A Texas physician and her accomplice pleaded guilty to falsely billing Medicare more than $30 million for illegally prescribed narcotics and medically unnecessary wheelchairs, Houston's U.S. attorney announced Wednesday. Callie Hall Herpin, M.D., 34, pleaded guilty Wednesday to one count of Medicare fraud conspiracy and one count of illegally distributing controlled substances.
U.S. Attorney Michael Shelby described Herpin as the central figure in a conspiracy to illegally distribute more than 1.7 million hydrocodone tablets and 2,500 gallons of codeine cough syrup. Her co-defendant, Etta Mae Williams, pleaded guilty to Tuesday to both conspiracies as well as one count of money laundering.
In her criminal plea, Herpin said she and Williams sold more than 900 certificates of medical necessity, prescriptions for motorized wheelchairs and other medical equipment to marketers for $200 each without examining patients for medical need or eligibility. Herpin and Williams also admitted selling more than 17,000 prescriptions for controlled substances for cash, confessing there were no reasons of medical necessity for the prescriptions.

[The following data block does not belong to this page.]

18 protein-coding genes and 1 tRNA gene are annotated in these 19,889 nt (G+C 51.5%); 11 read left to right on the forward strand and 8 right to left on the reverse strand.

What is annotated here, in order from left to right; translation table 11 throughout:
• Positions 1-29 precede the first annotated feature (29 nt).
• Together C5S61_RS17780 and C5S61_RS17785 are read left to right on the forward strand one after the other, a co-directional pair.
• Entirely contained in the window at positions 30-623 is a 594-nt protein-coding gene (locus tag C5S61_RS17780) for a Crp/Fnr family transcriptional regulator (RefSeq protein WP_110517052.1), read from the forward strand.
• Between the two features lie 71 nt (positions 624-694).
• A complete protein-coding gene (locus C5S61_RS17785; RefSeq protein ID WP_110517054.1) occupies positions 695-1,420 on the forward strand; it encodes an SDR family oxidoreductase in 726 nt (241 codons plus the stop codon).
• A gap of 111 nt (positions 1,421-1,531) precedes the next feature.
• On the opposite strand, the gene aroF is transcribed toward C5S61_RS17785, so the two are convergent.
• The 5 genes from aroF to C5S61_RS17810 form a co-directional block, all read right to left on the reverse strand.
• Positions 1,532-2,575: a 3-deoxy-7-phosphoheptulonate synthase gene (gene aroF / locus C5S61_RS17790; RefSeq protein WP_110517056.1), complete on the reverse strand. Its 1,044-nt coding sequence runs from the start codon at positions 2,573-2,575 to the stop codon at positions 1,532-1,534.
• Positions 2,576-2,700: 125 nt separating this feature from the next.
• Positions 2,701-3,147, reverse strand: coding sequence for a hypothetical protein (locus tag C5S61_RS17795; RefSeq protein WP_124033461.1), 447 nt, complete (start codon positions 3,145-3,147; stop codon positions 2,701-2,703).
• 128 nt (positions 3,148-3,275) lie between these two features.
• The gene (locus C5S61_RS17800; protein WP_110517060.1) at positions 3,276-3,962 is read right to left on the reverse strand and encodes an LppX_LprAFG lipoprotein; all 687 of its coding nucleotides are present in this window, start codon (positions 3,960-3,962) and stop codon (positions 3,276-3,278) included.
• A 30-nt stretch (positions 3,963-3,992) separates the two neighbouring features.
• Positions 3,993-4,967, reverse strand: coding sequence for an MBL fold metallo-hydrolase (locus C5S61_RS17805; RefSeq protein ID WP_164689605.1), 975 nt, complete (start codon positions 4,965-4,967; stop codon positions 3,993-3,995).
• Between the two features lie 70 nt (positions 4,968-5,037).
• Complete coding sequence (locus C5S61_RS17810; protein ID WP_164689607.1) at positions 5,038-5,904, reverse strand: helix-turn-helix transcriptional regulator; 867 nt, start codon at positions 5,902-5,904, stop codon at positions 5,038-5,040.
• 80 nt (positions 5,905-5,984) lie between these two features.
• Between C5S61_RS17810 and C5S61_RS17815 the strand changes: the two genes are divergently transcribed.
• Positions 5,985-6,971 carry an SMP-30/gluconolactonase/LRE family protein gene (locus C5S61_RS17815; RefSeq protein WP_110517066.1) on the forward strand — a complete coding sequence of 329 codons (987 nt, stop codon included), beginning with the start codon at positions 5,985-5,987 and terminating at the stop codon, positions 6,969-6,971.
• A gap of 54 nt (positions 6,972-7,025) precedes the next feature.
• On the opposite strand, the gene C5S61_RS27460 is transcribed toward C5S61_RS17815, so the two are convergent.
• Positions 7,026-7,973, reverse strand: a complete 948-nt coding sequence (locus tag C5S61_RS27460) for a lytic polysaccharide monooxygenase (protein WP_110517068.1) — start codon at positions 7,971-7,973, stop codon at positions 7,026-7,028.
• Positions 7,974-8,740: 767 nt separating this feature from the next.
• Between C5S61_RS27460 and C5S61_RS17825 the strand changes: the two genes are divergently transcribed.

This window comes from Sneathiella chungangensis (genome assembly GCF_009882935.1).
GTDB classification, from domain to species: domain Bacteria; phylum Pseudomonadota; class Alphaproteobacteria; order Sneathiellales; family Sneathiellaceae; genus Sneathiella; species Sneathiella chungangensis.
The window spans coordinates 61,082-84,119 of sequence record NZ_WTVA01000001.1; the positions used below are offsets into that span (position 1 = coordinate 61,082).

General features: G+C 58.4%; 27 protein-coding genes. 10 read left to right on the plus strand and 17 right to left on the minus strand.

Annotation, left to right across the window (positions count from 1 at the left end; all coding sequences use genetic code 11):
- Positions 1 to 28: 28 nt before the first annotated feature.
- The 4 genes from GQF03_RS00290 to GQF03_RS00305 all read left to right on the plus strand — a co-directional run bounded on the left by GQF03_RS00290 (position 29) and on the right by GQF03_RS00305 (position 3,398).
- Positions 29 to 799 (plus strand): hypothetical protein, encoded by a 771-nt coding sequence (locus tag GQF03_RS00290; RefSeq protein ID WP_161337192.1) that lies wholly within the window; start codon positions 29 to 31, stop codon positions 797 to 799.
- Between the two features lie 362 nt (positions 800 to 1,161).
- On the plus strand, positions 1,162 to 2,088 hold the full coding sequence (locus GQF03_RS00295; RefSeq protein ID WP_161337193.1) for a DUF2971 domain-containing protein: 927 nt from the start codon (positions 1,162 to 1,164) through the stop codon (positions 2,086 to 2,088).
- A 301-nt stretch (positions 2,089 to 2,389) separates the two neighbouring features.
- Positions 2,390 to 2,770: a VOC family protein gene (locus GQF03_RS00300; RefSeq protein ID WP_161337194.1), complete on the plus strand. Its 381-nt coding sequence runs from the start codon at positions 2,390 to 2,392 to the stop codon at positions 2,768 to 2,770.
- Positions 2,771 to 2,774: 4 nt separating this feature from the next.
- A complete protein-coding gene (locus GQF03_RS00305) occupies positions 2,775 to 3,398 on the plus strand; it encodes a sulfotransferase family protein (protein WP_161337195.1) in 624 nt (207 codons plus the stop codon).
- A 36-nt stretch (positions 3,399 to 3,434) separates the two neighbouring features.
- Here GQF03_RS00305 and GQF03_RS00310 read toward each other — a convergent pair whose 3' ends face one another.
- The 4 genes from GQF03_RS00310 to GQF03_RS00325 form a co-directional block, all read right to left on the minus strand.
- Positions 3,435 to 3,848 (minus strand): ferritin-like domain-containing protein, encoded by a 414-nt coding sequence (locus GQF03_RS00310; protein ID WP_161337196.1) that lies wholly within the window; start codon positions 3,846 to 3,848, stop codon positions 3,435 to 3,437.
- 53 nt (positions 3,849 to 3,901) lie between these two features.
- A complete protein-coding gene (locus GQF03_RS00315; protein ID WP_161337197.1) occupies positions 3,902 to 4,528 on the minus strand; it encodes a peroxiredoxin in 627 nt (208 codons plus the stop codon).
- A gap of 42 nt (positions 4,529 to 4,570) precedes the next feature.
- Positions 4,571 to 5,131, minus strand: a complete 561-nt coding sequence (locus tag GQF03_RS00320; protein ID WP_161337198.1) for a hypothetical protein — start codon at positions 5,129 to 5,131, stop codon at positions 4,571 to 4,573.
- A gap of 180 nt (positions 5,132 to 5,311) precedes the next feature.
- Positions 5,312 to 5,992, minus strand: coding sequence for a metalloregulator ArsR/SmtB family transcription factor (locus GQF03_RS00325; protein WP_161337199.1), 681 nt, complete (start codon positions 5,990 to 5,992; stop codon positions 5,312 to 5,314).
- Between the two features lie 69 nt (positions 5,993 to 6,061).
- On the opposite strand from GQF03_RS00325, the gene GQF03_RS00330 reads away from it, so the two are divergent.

Pharmacists were charged in the investigation with dispensing the hydrocodone tablets.
Herpin and Williams said they received a total of more than $1.7 million for their roles in the conspiracy and have agreed to forfeit nearly $1.9 million. Each faces five years in prison and fines of $250,000 on the conspiracy counts and Williams faces another 20 years and $500,000 in fines for the money-laundering charge.
The criminal pleas are part of ongoing investigations into fraud involving billing for motorized wheelchairs and prescription drugs. They are being conducted by HHS' inspector general, the Drug Enforcement Administration, the FBI, the Internal Revenue Service and the U.S. attorney in Houston.